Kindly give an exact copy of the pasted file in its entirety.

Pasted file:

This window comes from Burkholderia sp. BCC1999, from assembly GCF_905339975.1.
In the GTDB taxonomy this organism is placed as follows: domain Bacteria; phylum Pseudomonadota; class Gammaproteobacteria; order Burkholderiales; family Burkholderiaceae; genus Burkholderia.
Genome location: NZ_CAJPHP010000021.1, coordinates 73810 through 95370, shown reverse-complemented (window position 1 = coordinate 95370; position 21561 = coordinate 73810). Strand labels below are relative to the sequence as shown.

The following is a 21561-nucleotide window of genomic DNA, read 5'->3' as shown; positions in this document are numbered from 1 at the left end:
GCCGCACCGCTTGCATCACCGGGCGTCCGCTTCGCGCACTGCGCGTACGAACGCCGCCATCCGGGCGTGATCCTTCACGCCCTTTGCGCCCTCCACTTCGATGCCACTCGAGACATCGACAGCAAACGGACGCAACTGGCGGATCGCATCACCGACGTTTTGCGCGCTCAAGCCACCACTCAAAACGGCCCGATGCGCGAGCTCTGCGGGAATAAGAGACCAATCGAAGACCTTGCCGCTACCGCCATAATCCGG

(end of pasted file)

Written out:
This window comes from Burkholderia sp. BCC1999, from assembly GCF_905339975.1.
In the GTDB taxonomy this organism is placed as follows: domain Bacteria; phylum Pseudomonadota; class Gammaproteobacteria; order Burkholderiales; family Burkholderiaceae; genus Burkholderia.
Genome location: NZ_CAJPHP010000021.1, coordinates 73810 through 95370, shown reverse-complemented (window position 1 = coordinate 95370; position 21561 = coordinate 73810). Strand labels below are relative to the sequence as shown.

The following is a 21561-nucleotide window of genomic DNA, read 5'->3' as shown; positions in this document are numbered from 1 at the left end:
GCCGCACCGCTTGCATCACCGGGCGTCCGCTTCGCGCACTGCGCGTACGAACGCCGCCATCCGGGCGTGATCCTTCACGCCCTTTGCGCCCTCCACTTCGATGCCACTCGAGACATCGACAGCAAACGGACGCAACTGGCGGATCGCATCACCGACGTTTTGCGCGCTCAAGCCACCACTCAAAACGGCCCGATGCGCGAGCTCTGCGGGAATAAGAGACCAATCGAAGACCTTGCCGCTACCGCCATAATCCGG